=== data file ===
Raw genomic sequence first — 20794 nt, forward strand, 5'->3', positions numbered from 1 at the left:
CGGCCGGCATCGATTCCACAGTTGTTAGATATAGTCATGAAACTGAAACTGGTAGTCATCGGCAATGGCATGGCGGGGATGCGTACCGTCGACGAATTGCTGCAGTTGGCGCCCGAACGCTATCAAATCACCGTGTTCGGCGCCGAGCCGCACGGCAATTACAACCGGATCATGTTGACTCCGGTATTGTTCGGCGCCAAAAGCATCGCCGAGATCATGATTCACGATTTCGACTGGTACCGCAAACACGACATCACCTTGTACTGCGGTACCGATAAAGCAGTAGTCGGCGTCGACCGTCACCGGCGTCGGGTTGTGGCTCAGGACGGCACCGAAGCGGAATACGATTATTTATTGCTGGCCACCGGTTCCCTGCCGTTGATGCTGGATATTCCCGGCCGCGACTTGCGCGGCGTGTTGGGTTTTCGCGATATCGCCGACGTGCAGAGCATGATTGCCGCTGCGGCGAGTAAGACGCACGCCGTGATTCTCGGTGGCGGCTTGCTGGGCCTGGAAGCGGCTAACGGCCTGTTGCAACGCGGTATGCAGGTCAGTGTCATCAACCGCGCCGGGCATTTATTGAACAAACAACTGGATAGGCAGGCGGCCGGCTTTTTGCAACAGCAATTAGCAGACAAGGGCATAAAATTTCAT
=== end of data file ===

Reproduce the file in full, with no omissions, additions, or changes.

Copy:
Raw genomic sequence first — 20794 nt, forward strand, 5'->3', positions numbered from 1 at the left:
CGGCCGGCATCGATTCCACAGTTGTTAGATATAGTCATGAAACTGAAACTGGTAGTCATCGGCAATGGCATGGCGGGGATGCGTACCGTCGACGAATTGCTGCAGTTGGCGCCCGAACGCTATCAAATCACCGTGTTCGGCGCCGAGCCGCACGGCAATTACAACCGGATCATGTTGACTCCGGTATTGTTCGGCGCCAAAAGCATCGCCGAGATCATGATTCACGATTTCGACTGGTACCGCAAACACGACATCACCTTGTACTGCGGTACCGATAAAGCAGTAGTCGGCGTCGACCGTCACCGGCGTCGGGTTGTGGCTCAGGACGGCACCGAAGCGGAATACGATTATTTATTGCTGGCCACCGGTTCCCTGCCGTTGATGCTGGATATTCCCGGCCGCGACTTGCGCGGCGTGTTGGGTTTTCGCGATATCGCCGACGTGCAGAGCATGATTGCCGCTGCGGCGAGTAAGACGCACGCCGTGATTCTCGGTGGCGGCTTGCTGGGCCTGGAAGCGGCTAACGGCCTGTTGCAACGCGGTATGCAGGTCAGTGTCATCAACCGCGCCGGGCATTTATTGAACAAACAACTGGATAGGCAGGCGGCCGGCTTTTTGCAACAGCAATTAGCAGACAAGGGCATAAAATTTCAT